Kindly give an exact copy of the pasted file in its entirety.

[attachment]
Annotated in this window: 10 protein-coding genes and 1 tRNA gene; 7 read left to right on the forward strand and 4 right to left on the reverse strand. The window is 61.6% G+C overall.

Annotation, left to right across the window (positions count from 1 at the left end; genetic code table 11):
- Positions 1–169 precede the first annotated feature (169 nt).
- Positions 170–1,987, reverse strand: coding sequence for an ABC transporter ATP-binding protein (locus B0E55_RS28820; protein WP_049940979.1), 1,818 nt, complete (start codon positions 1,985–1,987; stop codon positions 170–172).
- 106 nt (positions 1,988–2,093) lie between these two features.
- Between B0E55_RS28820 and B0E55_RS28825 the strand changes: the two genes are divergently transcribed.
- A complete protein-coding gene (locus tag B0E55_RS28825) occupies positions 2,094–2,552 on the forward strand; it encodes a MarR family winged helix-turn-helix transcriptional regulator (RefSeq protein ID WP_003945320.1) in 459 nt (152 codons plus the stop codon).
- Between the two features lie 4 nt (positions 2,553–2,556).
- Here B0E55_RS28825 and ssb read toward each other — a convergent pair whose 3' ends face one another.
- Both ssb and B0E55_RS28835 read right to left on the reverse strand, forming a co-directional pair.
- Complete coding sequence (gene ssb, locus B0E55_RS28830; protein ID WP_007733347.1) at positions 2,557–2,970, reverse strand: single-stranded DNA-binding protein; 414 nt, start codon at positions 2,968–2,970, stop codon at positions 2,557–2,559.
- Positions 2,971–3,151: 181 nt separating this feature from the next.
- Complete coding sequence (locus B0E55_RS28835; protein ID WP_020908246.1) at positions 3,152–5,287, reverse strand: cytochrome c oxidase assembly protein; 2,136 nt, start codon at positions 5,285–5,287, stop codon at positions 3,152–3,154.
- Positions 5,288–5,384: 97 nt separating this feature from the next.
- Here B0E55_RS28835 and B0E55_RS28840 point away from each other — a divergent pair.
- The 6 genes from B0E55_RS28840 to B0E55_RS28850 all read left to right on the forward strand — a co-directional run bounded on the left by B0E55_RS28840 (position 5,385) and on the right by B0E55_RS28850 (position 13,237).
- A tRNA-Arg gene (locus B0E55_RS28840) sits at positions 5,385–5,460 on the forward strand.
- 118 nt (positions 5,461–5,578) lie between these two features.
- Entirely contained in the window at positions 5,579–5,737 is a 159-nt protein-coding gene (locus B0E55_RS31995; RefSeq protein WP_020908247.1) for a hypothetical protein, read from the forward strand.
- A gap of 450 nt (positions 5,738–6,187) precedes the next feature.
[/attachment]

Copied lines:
Annotated in this window: 10 protein-coding genes and 1 tRNA gene; 7 read left to right on the forward strand and 4 right to left on the reverse strand. The window is 61.6% G+C overall.

Annotation, left to right across the window (positions count from 1 at the left end; genetic code table 11):
- Positions 1–169 precede the first annotated feature (169 nt).
- Positions 170–1,987, reverse strand: coding sequence for an ABC transporter ATP-binding protein (locus B0E55_RS28820; protein WP_049940979.1), 1,818 nt, complete (start codon positions 1,985–1,987; stop codon positions 170–172).
- 106 nt (positions 1,988–2,093) lie between these two features.
- Between B0E55_RS28820 and B0E55_RS28825 the strand changes: the two genes are divergently transcribed.
- A complete protein-coding gene (locus tag B0E55_RS28825) occupies positions 2,094–2,552 on the forward strand; it encodes a MarR family winged helix-turn-helix transcriptional regulator (RefSeq protein ID WP_003945320.1) in 459 nt (152 codons plus the stop codon).
- Between the two features lie 4 nt (positions 2,553–2,556).
- Here B0E55_RS28825 and ssb read toward each other — a convergent pair whose 3' ends face one another.
- Both ssb and B0E55_RS28835 read right to left on the reverse strand, forming a co-directional pair.
- Complete coding sequence (gene ssb, locus B0E55_RS28830; protein ID WP_007733347.1) at positions 2,557–2,970, reverse strand: single-stranded DNA-binding protein; 414 nt, start codon at positions 2,968–2,970, stop codon at positions 2,557–2,559.
- Positions 2,971–3,151: 181 nt separating this feature from the next.
- Complete coding sequence (locus B0E55_RS28835; protein ID WP_020908246.1) at positions 3,152–5,287, reverse strand: cytochrome c oxidase assembly protein; 2,136 nt, start codon at positions 5,285–5,287, stop codon at positions 3,152–3,154.
- Positions 5,288–5,384: 97 nt separating this feature from the next.
- Here B0E55_RS28835 and B0E55_RS28840 point away from each other — a divergent pair.
- The 6 genes from B0E55_RS28840 to B0E55_RS28850 all read left to right on the forward strand — a co-directional run bounded on the left by B0E55_RS28840 (position 5,385) and on the right by B0E55_RS28850 (position 13,237).
- A tRNA-Arg gene (locus B0E55_RS28840) sits at positions 5,385–5,460 on the forward strand.
- 118 nt (positions 5,461–5,578) lie between these two features.
- Entirely contained in the window at positions 5,579–5,737 is a 159-nt protein-coding gene (locus B0E55_RS31995; RefSeq protein WP_020908247.1) for a hypothetical protein, read from the forward strand.
- A gap of 450 nt (positions 5,738–6,187) precedes the next feature.